The Dip @ theSpace, Surgeons' Hall
A hallucinatory fever dream of gay panic, featuring the Baba Ghanoush Gestapo and a very angry fish sheriff – it's wonderful chaos
Milk and Blood Theatre take goofiness to a new level with their riotous late night farce The Dip. It all starts serenely enough – romantic even. The lights are dimmed, the music plays (courtesy of the onstage three-piece band) and two friends, Al (Will Harrison) and Nic (Max Young), are lounging around on bean bags after a night of consuming too many German lagers and other mind-altering substances. And they’re talking absolute shite. More specifically, they’re talking about everyone’s favourite aubergine and tahini-based dip. Their saucy banter about this Lebanese delicacy stirs something inside Al and he almost… almost… almost kisses his pal, and this moment of erotic charge seems to send him into a hallucinatory tailspin.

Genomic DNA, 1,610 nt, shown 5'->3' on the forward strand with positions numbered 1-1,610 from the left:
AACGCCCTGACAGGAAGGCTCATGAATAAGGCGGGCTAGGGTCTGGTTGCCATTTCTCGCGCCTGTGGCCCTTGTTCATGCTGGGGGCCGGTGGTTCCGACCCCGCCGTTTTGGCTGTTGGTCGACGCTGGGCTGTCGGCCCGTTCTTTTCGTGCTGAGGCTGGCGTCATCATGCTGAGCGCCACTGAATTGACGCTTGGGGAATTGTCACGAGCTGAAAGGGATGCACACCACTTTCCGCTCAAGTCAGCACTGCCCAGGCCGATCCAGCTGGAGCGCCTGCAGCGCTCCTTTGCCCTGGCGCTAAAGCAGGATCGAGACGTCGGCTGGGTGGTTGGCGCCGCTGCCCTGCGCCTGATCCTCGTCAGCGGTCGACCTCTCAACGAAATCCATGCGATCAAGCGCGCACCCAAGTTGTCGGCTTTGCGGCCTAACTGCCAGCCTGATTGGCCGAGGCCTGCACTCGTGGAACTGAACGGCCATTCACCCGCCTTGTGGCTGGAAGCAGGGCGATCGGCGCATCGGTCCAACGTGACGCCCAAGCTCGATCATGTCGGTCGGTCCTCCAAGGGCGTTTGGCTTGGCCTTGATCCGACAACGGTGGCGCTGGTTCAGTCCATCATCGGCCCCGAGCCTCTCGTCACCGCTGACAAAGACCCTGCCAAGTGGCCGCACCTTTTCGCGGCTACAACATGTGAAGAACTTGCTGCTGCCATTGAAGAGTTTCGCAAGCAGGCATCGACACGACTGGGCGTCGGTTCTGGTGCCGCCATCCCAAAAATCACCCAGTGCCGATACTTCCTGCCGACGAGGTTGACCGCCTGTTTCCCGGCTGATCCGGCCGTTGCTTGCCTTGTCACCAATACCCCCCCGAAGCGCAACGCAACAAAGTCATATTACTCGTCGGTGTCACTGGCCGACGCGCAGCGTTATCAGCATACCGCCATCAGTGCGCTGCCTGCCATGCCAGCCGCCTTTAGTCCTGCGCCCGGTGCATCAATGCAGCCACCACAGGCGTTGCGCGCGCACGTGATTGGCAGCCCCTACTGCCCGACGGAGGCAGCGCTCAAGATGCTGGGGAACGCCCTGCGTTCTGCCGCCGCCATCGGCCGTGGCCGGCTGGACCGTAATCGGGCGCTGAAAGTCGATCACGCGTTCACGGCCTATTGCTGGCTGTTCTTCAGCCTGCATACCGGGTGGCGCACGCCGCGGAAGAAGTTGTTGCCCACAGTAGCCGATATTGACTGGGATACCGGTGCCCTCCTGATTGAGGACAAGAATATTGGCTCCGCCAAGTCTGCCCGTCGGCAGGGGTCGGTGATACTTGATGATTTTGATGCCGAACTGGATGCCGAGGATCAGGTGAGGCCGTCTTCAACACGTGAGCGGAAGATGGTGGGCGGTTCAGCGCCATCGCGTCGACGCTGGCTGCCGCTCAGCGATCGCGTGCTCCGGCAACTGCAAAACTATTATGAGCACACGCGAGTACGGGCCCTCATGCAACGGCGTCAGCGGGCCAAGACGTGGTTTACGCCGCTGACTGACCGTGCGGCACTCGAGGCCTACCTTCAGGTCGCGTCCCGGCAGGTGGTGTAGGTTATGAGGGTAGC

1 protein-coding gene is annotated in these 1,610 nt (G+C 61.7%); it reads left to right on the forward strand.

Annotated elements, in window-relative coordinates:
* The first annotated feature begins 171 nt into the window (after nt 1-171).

What appears to follow is Al’s fever dream of gay panic. Moving at breakneck speed and blithely making no sense whatsoever, our confused hero finds himself under cross-examination from an officious receptionist called Nicola, who’s giving him some form of heterosexuality test. Nicola, it should be noted, bears a striking resemblance to Al’s buddy Nic (she also happens to be played by Young), and soon the pair are making the beast with two backs on a wonky coffee table. More queer encounters follow, a run-in with the Baba Ghanoush Gestapo, some extremely homoerotic callisthenics and a visit from a homophobic halibut sheriff with anger issues.
The six-strong ensemble cast is what sells these utterly daft antics. They charge through scenes with a nutty intensity: rummy accents fly left and right, as do the actors themselves and their costumes. They’re forever breaking into dance and spilling off into the aisles. At one point the whole room joins the stage to take part in a shotgun wedding. It’s wonderful, batshit chaos. In other words, The Dip is exactly what most people are looking for near midnight during the Fringe.
The Dip, theSpace, Surgeons' Hall (Theatre 1), 2-25 Aug (not 19), 11:30pm, £9-7
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